Researchers led by Ting Xu, professor of materials science and engineering and of chemistry, have created a synthetic material that is as effective as naturally occurring proteins in transporting molecules through membranes, a major milestone that could have applications in water desalination, batteries, pharmaceutical and biofuels research. Mimicking transmembrane proteins, which act as gatekeepers in living cells, has been a key goal — and a significant bottleneck — in synthetic membrane development, but this new achievement could alleviate that jam. The team of researchers designed a polymer that selectively transported protons, or charged subatomic particles, across an acrylic film at a rate similar to those of natural proton channels while successfully filtering out other types of cations.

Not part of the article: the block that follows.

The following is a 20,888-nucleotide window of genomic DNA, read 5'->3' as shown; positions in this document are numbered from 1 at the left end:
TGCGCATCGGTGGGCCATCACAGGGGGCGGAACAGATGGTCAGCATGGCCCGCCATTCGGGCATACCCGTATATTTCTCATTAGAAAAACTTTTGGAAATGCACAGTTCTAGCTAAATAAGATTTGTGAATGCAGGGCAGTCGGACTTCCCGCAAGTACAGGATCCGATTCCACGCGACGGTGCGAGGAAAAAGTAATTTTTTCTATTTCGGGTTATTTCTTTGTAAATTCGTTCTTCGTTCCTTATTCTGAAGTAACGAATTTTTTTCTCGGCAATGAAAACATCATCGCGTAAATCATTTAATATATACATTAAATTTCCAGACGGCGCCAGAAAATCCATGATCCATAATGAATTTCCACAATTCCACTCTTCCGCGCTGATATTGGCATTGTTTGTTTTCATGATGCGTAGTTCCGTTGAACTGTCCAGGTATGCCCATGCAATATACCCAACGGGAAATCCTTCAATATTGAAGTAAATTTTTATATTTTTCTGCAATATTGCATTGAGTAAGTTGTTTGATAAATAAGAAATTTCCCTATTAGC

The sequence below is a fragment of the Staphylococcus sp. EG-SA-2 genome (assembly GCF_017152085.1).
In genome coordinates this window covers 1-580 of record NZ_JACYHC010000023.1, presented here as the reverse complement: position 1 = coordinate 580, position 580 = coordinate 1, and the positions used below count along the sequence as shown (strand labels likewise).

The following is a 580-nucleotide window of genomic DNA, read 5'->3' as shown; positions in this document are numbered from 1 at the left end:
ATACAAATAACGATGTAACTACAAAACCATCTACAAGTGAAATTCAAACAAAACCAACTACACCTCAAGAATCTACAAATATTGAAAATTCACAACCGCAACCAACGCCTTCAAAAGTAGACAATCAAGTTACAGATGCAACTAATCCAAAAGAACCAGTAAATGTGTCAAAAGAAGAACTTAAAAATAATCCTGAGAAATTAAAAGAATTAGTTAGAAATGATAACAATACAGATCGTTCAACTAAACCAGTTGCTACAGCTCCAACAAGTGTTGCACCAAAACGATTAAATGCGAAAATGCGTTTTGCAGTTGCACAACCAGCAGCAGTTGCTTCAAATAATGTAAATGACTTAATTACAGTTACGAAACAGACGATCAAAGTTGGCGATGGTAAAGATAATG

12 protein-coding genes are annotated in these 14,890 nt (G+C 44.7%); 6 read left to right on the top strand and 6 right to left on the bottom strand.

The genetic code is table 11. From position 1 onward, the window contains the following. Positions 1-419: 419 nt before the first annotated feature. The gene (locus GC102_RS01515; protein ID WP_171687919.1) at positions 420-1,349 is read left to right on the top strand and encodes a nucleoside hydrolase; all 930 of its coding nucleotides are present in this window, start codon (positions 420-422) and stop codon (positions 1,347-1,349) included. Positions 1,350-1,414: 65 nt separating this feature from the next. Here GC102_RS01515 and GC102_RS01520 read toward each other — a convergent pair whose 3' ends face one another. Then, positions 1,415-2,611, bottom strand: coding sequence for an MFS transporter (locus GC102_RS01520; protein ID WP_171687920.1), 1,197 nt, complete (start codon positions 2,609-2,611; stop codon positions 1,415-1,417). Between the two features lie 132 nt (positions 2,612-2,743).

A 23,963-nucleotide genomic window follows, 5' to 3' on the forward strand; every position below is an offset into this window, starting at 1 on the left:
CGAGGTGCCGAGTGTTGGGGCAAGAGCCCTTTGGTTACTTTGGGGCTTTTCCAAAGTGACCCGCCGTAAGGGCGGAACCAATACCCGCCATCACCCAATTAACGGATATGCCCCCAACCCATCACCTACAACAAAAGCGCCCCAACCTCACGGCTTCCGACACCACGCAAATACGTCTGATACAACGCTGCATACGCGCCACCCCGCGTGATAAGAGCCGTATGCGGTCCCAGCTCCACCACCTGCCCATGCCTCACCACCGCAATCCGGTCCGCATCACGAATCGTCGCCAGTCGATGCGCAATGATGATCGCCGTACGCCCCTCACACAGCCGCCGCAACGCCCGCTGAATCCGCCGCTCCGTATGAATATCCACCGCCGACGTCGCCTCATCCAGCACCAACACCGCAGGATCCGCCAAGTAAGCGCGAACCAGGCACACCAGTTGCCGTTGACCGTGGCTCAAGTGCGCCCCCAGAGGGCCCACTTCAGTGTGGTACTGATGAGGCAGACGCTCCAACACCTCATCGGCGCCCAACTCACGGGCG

The scientists also provided a solution to a long-standing challenge in designing synthetic proteins that worked like their natural counterparts. For decades, scientists believed that they had to copy an exact monomer sequence to create a synthetic polymer that would function as well as naturally occurring proteins. But Xu and her collaborators found that the monomers don’t have to line up nor match exactly to function like a protein. Rather, their design only requires researchers to statistically control the sequence of four types of monomers for the polymer to perform as well as a naturally occurring protein. The monomers can be grouped into segments like Lego pieces to construct functional protein-mimics.